This post originally appeared on Wonkhe.
Many of us working in higher education in the UK find ourselves preoccupied with what the post-18 review of education will or won’t recommend. In Wales we’re also paying close attention to the implementation and impact of our own recent review of higher education funding chaired by Ian Diamond.
Initial data from the Diamond Review suggest that the new student support arrangements are having a dramatic effect on the number of students choosing to study part-time and postgraduate courses in Wales.
The whole Diamond
The breadth of the Diamond Review is sometimes misunderstood. Many are aware of the headline recommendations around student support for living costs. But the review had a much wider focus, including greater parity of esteem between full-time and part-time study, research and innovation funding, improved access to postgraduate study and the overall funding model of universities in Wales. The final report of the review stressed that the package “comprises interlocking elements and should be seen in its entirety; it therefore requires implementation as a whole”.
These recommendations were the result of a review process that took place over two and a half years. During this time, members of the review scrutinised a wide breadth of evidence around what made a difference in widening access to higher education, what barriers exist to succeeding in HE for some students, and what funding and structures needed to be in place to ensure that Welsh universities were equipped to best deliver for those students. This evidence was comprehensively explored in both the interim report of the review and the final report.
In an example of thoughtful consensus in this politically polarised time, the recommendations of the Diamond Review received cross-party support in the National Assembly for Wales and support from the National Union of Students Wales and universities. Perhaps this consensus is unsurprising given the lengths the review took to engage with a range of stakeholders and the time it took to listen to evidence including NUS Wales’ “Pound in Your Pocket Wales” report on student experiences of financial support.
There remains a great deal of goodwill towards the Welsh government in its sensible steps taken to implement the recommendations. But at the same time there has also been a sense of caution as we wait to see if the reforms have the desired effect.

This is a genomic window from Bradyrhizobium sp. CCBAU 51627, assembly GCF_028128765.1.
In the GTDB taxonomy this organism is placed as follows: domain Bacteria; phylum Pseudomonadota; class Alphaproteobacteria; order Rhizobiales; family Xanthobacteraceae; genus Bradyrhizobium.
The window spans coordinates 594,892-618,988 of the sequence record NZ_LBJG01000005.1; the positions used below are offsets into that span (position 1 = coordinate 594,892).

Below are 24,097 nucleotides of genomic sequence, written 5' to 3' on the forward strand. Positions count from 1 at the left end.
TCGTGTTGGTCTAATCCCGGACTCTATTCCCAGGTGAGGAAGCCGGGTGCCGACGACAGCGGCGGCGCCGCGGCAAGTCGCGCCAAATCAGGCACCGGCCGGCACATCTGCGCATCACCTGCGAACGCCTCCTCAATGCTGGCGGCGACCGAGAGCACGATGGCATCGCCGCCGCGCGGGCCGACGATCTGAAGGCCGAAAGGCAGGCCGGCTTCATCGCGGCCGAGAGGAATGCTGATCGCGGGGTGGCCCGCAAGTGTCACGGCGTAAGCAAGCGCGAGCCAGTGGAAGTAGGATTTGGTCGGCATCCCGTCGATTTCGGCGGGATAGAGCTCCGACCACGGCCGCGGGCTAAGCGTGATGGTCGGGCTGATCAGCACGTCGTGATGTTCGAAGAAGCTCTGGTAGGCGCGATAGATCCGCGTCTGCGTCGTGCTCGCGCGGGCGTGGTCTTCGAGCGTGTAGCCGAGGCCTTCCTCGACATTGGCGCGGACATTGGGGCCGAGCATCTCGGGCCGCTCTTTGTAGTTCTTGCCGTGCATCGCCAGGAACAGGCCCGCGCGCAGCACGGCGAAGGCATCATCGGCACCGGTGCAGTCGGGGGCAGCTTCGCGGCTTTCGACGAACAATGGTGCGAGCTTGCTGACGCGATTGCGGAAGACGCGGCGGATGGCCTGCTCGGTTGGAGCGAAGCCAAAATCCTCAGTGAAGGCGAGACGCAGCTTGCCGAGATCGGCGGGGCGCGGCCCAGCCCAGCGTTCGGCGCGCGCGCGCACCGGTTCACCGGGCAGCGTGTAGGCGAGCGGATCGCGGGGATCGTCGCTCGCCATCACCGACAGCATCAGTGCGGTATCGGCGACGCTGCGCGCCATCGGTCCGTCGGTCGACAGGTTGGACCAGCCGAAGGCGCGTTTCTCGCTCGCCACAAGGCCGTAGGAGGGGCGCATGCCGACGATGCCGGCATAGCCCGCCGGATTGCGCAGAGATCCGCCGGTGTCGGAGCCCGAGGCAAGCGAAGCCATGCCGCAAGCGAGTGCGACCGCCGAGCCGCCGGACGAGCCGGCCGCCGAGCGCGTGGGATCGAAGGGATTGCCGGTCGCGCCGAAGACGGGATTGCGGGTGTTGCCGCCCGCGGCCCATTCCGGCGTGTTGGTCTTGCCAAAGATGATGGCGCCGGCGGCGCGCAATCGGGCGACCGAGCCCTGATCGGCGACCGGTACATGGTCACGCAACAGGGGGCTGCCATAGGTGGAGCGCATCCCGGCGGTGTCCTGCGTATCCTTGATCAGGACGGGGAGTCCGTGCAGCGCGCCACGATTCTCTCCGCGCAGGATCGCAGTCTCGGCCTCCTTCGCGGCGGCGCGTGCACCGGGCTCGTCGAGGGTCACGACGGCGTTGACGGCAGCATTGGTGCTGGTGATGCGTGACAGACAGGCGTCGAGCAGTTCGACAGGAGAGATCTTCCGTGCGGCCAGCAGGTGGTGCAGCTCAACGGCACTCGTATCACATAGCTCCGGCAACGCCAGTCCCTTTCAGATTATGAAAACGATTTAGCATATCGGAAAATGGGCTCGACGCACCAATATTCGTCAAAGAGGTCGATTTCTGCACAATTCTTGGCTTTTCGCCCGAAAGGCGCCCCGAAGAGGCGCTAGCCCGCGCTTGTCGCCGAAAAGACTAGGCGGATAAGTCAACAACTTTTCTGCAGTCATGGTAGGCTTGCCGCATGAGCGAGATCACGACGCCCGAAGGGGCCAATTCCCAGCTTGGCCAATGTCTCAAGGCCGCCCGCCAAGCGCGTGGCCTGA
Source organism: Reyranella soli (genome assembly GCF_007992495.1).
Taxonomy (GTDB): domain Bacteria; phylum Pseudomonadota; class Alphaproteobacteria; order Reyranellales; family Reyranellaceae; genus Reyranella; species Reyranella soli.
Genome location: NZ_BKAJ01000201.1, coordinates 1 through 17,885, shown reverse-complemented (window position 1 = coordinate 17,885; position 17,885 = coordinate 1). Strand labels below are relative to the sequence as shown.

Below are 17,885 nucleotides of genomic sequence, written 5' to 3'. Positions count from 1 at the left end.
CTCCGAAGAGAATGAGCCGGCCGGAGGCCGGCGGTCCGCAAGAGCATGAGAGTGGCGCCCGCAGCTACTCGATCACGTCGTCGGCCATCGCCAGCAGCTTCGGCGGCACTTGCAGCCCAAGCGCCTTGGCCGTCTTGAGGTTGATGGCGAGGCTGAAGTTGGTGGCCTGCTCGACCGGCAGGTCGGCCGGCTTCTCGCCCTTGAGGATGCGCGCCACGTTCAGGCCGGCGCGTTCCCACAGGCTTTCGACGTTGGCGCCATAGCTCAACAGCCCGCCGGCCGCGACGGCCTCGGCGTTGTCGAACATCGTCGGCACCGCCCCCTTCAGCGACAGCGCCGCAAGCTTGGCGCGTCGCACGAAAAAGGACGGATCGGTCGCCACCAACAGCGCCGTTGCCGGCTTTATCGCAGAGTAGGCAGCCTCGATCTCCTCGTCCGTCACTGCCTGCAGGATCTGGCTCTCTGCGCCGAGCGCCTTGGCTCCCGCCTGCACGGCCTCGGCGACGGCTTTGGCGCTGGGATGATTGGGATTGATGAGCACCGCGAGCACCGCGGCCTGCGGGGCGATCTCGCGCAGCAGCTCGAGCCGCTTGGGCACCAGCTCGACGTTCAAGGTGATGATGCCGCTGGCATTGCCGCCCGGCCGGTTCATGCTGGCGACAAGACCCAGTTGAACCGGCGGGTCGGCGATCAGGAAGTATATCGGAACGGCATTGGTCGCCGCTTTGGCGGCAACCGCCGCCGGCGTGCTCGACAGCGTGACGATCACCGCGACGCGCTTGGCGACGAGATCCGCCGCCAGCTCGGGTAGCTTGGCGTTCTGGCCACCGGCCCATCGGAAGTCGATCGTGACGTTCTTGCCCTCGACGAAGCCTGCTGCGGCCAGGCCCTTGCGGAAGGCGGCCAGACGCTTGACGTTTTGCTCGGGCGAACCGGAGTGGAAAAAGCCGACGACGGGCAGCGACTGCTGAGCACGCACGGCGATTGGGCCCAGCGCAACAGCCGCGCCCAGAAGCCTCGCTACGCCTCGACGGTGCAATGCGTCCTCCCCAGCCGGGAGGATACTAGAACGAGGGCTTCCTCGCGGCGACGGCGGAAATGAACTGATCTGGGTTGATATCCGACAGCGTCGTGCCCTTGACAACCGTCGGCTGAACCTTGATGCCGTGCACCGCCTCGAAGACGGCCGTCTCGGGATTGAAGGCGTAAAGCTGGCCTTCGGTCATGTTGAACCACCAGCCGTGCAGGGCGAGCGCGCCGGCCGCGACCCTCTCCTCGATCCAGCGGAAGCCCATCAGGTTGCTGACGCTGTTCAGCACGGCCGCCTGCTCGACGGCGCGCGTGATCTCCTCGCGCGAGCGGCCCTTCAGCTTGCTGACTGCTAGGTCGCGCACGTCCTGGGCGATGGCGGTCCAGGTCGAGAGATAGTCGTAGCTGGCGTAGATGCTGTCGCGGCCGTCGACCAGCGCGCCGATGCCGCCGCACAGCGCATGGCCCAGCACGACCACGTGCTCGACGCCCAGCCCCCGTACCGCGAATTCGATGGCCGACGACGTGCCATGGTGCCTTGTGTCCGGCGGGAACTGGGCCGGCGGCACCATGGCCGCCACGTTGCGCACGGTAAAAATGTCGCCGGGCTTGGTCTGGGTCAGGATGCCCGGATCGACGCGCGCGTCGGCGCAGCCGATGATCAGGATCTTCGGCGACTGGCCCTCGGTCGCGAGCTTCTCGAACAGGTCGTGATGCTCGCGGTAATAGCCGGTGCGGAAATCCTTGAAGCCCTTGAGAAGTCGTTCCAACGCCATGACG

Although it is still too early to tell conclusively, with the first student cohort of the Diamond reforms entering HE this year, the early signs are very promising. Some of the initial figures are staggering. Early in-year data from the Student Loans Company shows that the number of Welsh-domiciled part-time applicants for student support is 50% higher this year than at the same time last year, increasing from 2,600 to 3,900 applicants. This is higher than at any time for the past five years.
Source: SLC, 2018
Similarly, the number of Welsh-domiciled applicants for postgraduate student support has increased by 57%, from 2,800 to 4,400.
And while applications for support do not necessarily equal an increase in overall student numbers, these figures line up with what we are hearing about part-time and postgraduate recruitment this year, a picture that will become clearer in the coming months.
For those of us who believe in the transformative potential of higher education, this is good news. As Universities Wales has said before on Wonkhe, the changing shape of our workforce and economy will mean that opportunities to reskill and upskill become ever more important. The student support and HE funding package now makes doing so accessible to more people.
Once again we find ourselves watching closely to see what may come out of the post-18 review in England. As we begin to see the positive impact of the new student support arrangements, we encourage those across the UK who care about HE and flexible lifelong learning to look at what we have done here in Wales.